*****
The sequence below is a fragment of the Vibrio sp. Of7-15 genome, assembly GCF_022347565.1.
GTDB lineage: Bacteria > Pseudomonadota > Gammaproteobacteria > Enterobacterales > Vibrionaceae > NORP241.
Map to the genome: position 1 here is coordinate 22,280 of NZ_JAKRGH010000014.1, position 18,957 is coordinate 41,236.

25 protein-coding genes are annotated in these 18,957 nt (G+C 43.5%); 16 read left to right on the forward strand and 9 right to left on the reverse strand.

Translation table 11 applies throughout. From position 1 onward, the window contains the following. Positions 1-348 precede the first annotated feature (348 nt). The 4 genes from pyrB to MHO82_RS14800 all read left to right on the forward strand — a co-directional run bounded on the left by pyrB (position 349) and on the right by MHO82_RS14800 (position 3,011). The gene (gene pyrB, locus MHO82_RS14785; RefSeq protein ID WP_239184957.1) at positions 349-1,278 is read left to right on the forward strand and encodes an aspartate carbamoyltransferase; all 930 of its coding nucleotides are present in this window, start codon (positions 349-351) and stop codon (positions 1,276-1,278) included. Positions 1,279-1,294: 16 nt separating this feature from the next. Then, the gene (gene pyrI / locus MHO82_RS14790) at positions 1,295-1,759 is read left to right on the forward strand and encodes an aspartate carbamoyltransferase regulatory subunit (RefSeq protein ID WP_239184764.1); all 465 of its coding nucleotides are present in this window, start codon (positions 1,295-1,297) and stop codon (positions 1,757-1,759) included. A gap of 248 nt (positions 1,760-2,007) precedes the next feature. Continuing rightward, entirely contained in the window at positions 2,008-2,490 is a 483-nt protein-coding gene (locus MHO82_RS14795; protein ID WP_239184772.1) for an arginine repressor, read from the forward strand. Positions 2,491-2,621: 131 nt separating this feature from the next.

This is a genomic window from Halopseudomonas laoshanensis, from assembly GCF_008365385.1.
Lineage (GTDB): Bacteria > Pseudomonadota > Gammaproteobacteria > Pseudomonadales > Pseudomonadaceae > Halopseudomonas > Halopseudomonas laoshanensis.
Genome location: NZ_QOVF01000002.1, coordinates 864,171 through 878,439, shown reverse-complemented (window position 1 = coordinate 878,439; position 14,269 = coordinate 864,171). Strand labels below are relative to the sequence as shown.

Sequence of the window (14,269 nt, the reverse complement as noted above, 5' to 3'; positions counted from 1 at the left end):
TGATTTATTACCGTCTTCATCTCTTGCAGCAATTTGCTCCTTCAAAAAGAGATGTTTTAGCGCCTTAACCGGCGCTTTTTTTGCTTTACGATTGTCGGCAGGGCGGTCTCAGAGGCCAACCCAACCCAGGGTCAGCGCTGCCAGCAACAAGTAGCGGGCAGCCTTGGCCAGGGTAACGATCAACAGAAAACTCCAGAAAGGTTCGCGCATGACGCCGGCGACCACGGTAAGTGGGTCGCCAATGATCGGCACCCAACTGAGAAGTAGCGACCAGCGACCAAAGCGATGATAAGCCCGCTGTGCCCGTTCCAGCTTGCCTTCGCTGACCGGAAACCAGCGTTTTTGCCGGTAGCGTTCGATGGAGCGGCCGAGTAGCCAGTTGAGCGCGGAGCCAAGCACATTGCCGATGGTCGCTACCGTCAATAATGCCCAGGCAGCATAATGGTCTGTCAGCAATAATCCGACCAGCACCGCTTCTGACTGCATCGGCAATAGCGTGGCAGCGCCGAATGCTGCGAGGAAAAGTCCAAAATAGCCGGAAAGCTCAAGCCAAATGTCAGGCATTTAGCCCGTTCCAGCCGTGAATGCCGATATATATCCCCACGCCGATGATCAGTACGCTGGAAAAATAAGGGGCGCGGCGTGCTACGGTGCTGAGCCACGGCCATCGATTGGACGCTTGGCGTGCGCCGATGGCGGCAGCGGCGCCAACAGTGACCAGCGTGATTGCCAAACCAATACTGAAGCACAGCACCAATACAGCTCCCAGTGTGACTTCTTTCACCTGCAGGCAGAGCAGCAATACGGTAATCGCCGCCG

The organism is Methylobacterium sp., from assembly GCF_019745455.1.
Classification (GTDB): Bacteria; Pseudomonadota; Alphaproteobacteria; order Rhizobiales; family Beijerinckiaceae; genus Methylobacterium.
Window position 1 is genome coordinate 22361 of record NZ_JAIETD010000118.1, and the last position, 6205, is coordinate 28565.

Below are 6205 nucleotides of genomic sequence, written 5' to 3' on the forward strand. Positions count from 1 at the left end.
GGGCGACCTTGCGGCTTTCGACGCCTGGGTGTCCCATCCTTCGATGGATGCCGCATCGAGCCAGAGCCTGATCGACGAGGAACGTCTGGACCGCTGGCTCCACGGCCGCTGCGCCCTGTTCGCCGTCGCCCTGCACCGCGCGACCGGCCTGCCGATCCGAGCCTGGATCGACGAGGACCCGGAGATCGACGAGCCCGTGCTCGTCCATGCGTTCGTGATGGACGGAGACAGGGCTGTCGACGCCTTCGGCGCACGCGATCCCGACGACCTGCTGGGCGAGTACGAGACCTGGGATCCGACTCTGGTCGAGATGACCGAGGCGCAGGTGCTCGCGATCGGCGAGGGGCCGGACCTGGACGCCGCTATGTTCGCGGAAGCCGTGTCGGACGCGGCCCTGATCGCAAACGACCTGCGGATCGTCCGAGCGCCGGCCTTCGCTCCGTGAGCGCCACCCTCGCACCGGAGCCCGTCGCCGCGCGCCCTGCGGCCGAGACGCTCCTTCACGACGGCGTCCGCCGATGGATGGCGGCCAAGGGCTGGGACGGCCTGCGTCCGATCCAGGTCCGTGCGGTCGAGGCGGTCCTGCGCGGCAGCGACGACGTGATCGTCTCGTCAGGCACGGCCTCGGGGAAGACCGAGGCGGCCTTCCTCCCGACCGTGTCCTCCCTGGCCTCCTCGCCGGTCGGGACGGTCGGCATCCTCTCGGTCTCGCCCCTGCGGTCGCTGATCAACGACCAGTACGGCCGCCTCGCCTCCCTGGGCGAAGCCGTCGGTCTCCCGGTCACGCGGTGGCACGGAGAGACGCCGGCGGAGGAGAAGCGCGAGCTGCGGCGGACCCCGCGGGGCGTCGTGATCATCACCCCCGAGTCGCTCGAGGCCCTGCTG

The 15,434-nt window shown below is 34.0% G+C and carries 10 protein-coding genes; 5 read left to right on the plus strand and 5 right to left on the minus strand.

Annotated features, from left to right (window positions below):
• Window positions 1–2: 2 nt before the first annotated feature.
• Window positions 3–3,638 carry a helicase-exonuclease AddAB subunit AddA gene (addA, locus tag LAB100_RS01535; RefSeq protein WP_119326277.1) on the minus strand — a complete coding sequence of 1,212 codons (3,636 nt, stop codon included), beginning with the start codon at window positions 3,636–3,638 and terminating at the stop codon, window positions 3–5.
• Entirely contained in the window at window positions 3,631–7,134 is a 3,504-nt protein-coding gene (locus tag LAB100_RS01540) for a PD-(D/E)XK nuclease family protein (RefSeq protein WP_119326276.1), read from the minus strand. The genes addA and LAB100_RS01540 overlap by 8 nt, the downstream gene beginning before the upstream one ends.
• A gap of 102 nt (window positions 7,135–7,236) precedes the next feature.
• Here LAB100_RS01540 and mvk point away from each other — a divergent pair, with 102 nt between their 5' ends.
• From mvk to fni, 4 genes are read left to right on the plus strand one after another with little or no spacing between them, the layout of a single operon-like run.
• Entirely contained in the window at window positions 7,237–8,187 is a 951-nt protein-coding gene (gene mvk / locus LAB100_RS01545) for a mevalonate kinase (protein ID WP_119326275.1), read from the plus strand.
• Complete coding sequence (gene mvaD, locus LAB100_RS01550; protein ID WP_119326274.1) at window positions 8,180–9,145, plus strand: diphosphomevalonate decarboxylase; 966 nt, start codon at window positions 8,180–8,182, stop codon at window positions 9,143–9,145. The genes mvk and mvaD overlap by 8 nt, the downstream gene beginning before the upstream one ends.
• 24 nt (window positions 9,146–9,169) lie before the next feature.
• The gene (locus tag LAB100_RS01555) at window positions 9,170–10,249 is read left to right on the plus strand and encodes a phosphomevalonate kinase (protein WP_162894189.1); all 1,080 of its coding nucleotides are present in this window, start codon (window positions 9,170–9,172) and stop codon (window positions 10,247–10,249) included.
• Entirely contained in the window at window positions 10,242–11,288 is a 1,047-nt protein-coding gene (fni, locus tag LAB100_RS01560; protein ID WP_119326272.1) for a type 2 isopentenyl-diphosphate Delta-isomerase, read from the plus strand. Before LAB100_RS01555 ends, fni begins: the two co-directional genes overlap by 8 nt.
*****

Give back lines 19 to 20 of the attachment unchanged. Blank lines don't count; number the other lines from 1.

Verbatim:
• Window positions 3–3,638 carry a helicase-exonuclease AddAB subunit AddA gene (addA, locus tag LAB100_RS01535; RefSeq protein WP_119326277.1) on the minus strand — a complete coding sequence of 1,212 codons (3,636 nt, stop codon included), beginning with the start codon at window positions 3,636–3,638 and terminating at the stop codon, window positions 3–5.
• Entirely contained in the window at window positions 3,631–7,134 is a 3,504-nt protein-coding gene (locus tag LAB100_RS01540) for a PD-(D/E)XK nuclease family protein (RefSeq protein WP_119326276.1), read from the minus strand. The genes addA and LAB100_RS01540 overlap by 8 nt, the downstream gene beginning before the upstream one ends.